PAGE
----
Once considered as a long-term goal, Software-Defined Networking (SDN) is now an essential component of modern-day IT infrastructures – dramatically accelerating organizational agility, flexibility, and innovation. While initially successful in the telecom and service provider industries, the approach is ready to break out across global infrastructures everywhere. SDN is coming to the enterprise – whether companies are ready or not.

Empowering network engineers and administrators to quickly respond to changing business requirements, SDN infrastructures lead with software. Powered by virtualization, a network administrator can shape traffic from a central console without physically engaging with any one switch. Services are delivered anywhere in the network, regardless of device or connections. Decoupling network intelligence and configuration from physical connections and hardware via an abstraction layer, SDN ensures companies can adapt in real-time to changing requirements.

SDNs biggest impact to date is for telecom and service providers. Allowing carriers to deliver “bandwidth-on-demand”, the infrastructure improves flexibility of services and reduces operational costs. Successfully maximizing open standards like OpenFlow, providers can effectively guide bandwidth-hungry applications and services – such as video streaming, Internet browsing and file downloads. And while the model holds great promise, enterprise organizations still haven’t quite caught up with the hype.

Unlike large cloud service providers who built scalable architectures out of necessity, enterprises are more likely tied to legacy technology. Change is complex and large technology shifts are required – mandating significant resources and change-agents within the organization. Determined to avoid major business disruptions, these teams often take smaller steps towards SDN adoption. With internal IT focused on keeping the enterprise operational, there’s less time and expertise available to drive integration of next-generation models like Cloud, SDN and Network Functions Virtualization (NFV).

Enterprise organizations are also inherently risk-averse, which isn’t surprising considering estimates that every lost or stolen record now costs $154 on average – a 6.2 percent increase over previous years. With SDN, the biggest fear is controller attacks – given they’re now decoupled from physical hardware. Perhaps that’s why 49 percent of respondents to an OpenDaylight Project survey named security as a top barrier to SDN adoption. This ultimately requires a fresh approach to security – revisiting architectures with a comprehensive audit of new weak spots – and later integration of tools designed to maximize protection at the centralized controller.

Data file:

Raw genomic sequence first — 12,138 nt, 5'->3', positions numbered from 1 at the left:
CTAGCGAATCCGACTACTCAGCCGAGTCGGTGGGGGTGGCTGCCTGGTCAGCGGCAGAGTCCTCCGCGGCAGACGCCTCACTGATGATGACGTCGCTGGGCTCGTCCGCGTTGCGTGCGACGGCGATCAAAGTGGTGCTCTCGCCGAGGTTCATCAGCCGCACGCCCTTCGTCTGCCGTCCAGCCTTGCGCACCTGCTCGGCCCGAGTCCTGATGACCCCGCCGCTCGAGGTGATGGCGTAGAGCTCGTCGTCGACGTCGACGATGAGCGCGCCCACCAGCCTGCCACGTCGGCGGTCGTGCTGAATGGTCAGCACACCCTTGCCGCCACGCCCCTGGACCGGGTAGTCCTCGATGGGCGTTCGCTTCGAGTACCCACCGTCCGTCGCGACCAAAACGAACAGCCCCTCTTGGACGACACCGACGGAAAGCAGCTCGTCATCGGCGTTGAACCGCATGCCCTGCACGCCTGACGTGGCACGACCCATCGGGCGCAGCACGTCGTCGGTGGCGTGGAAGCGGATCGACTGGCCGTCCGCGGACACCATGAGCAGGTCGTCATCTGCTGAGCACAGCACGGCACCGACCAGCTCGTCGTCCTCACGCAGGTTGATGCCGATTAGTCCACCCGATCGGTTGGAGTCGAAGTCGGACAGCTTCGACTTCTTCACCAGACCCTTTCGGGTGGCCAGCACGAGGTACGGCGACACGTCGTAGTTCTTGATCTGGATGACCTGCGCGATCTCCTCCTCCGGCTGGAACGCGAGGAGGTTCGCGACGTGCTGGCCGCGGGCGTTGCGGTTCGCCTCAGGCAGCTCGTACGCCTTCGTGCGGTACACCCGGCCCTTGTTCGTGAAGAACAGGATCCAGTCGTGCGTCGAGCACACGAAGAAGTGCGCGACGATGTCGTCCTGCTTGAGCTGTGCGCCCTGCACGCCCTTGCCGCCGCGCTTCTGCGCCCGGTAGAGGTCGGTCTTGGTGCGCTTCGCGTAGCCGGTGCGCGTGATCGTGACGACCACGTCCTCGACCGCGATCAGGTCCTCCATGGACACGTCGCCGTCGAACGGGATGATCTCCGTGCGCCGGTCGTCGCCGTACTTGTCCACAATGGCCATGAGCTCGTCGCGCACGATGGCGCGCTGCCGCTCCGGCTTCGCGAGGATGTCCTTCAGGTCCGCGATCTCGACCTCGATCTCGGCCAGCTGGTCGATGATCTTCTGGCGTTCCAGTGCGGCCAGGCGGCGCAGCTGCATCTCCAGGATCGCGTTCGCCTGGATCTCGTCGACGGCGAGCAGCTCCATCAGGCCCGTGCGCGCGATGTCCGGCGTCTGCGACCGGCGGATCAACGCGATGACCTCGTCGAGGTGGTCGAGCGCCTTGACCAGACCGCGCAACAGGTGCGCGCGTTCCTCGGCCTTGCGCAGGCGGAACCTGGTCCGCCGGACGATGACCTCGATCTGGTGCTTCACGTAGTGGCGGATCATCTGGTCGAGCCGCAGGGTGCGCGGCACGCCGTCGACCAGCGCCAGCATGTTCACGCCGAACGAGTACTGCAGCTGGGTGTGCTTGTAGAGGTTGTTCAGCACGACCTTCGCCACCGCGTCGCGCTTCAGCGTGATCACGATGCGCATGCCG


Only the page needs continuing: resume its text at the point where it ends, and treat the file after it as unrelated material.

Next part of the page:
To facilitate infrastructure transformation, many enterprises are aligning with dedicated partners like CenturyLink to smooth the road to SDN adoption. Our Converged Data Networking Services make it possible to create an infrastructure driven by high-speed, on-demand networking. Our robust MPLS Network acts as the foundation for reliable global Hybrid IT, creating an environment that is agile and secure. With a massive global footprint and unmatched connectivity, CenturyLink’s infrastructure is proven to help reduce costs and improve agility. Our own investments in SDN and NFV ensure customers can leverage the broadest range of connectivity options – from MPLS to broadband and gain instant access to network-based services.

Companies around the world are finally waking up to the promise of SDN. An essential component to highly robust and agile infrastructures, SDN is currently making its presence felt across enterprise infrastructures. To kick-start these strategies, companies must quickly begin aligning with reliable partners to overcome any and all potential roadblocks.

Schedule a consultation with us today to learn how SDN can improve your network’s performance.

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